If you can't bring the data to the code, bring the code to the data.
Every 50 milliseconds (less than one-third of a blink of a human eye) a shopper interacts with a RichRelevance personalized recommendation across a network of 100+ of the world's largest retailing sites including Walmart.com, Sears.com, and Overstock.com. RichRelevance recommendations have generated over $1B in attributable sales for these mega-retailers. The algorithms that power these recommendations are created by a talented team of engineers and scientists (our founder and CEO was the former head of Amazon's Personalization R&D Department and our Chief Scientist was the principal engineer on Amazon.com's personalization strategy).
Given all we know about the pace of eCommerce, we recognize new ideas and innovations are derived from different perspectives. That is why we launched RecLab-a project designed to enable researchers outside of RichRelevance to code and run a variety of recommendation algorithms against live shopping traffic on major eCommerce sites. For the first time in eCommerce history, researchers will be given the opportunity to dynamically test and validate their recommendation algorithms in the live e-commerce environment.
How do we do this? Simple. RecLab solves the intractable problem of supplying real data to researchers by turning it on is head. Rather than attempt the impossible task of bringing sensitive, proprietary retail data to innovative code, RecLab brings the code to the data on live retailing sites. This is done via the RichRelevance cloud environment-a large-scale, distributed environment that is the backbone of the leading dynamic personalization technology solution for the web's top retailers.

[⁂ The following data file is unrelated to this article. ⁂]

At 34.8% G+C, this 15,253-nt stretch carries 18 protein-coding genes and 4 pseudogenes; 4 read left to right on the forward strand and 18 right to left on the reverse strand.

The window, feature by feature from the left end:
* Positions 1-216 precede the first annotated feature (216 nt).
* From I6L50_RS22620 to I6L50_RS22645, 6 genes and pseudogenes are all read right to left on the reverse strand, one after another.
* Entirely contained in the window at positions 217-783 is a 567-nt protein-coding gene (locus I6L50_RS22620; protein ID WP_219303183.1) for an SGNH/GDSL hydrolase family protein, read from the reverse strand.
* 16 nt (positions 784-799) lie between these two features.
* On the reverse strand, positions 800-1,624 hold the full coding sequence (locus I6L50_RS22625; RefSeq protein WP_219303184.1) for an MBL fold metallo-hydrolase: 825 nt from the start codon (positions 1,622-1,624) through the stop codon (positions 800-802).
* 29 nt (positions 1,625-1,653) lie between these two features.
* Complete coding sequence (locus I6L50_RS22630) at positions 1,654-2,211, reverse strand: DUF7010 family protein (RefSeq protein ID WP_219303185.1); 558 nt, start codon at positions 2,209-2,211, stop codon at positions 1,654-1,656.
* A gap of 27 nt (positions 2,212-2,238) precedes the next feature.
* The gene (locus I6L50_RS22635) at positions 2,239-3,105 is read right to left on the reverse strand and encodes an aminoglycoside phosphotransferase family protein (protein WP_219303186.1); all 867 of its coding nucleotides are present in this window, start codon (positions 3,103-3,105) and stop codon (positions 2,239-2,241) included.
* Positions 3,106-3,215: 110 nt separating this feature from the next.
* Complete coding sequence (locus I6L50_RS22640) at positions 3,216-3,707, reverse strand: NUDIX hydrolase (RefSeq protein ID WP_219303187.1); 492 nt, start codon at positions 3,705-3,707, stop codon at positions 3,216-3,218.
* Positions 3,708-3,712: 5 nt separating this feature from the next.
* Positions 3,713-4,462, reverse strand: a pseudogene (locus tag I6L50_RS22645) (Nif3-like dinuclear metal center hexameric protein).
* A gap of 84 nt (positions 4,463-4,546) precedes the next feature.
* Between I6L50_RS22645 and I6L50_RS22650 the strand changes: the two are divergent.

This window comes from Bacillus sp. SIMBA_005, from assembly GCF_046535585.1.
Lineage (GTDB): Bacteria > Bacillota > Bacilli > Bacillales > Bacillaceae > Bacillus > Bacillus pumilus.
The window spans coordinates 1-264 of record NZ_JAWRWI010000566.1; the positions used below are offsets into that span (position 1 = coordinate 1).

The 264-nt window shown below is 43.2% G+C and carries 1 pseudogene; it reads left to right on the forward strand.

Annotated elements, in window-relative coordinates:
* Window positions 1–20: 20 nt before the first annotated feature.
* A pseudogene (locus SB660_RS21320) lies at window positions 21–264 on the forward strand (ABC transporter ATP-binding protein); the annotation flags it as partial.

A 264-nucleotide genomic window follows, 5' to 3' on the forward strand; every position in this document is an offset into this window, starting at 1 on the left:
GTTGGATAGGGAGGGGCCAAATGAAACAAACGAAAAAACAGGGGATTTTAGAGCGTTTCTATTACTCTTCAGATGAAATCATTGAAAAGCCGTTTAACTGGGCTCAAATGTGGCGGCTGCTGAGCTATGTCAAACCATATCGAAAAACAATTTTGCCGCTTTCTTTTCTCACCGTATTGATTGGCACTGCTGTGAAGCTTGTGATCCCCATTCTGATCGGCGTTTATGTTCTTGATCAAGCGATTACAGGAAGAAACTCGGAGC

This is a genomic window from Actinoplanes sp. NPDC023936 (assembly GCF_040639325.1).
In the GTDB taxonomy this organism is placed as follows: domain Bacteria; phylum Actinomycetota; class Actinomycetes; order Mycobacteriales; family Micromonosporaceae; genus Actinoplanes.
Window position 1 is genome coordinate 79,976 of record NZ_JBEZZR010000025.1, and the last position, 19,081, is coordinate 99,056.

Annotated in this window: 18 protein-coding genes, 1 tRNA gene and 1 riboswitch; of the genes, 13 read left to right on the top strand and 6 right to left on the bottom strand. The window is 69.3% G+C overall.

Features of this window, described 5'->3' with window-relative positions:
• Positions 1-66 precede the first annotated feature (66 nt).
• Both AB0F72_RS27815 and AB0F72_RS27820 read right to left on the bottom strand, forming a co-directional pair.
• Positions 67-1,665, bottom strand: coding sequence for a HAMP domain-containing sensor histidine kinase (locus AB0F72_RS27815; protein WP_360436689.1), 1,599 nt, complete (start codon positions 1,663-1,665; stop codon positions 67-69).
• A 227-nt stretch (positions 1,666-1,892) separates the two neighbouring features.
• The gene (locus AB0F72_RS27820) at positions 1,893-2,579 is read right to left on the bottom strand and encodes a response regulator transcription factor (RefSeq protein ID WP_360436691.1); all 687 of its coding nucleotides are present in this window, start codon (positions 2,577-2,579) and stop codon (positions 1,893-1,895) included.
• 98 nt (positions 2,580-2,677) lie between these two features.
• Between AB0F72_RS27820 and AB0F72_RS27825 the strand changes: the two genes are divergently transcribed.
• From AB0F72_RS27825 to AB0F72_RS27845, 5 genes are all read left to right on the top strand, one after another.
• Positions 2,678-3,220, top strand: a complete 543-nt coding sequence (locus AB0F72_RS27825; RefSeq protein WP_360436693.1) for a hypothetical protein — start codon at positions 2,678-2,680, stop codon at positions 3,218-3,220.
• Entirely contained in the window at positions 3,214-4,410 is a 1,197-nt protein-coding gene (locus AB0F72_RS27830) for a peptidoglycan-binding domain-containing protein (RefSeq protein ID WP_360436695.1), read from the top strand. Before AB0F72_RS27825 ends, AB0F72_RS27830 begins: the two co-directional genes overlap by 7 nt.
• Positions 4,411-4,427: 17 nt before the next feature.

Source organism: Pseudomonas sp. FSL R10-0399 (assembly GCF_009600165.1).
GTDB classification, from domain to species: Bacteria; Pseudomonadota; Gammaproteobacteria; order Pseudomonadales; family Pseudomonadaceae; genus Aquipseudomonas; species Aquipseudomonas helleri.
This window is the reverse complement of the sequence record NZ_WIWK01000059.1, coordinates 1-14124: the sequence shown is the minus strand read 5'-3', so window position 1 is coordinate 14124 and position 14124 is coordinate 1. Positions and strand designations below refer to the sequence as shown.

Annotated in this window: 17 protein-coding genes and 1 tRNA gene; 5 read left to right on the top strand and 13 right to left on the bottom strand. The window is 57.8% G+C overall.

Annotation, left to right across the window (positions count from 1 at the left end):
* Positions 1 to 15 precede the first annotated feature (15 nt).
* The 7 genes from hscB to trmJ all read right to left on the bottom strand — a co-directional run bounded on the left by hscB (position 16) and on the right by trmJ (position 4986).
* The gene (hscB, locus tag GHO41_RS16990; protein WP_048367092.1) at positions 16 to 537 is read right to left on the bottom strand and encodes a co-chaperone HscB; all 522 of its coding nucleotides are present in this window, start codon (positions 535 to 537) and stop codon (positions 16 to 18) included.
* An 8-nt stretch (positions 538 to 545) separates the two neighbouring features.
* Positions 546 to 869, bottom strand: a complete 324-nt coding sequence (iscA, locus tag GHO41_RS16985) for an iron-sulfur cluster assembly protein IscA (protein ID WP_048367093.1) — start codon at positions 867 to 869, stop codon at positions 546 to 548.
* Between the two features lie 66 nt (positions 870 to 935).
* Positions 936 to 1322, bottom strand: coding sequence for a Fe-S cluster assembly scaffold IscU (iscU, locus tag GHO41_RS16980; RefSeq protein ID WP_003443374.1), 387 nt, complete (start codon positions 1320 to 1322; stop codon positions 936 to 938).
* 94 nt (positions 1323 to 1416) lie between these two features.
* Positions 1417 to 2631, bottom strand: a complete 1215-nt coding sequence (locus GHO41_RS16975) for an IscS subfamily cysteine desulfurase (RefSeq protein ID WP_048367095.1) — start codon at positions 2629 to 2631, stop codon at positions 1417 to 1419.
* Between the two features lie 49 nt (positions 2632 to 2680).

The RecLab open-source project does not include any real data, obfuscated or not.
In order to facilitate testing of new algorithms, the RecLab project provides a number of synthetic data sets. It is important to note that when we say synthetic, we mean it. These data sets are not obfuscated data from real sites. They may share certain statistical properties with real data sets, but they are not real. The browsing, searching, and shopping behavior they portray never really happened on any site anywhere. So please, invest your time in using them to make sure your code works, but don't waste your time trying to map them to any real people or real shopping behavior. The shoppers they portray do not exist.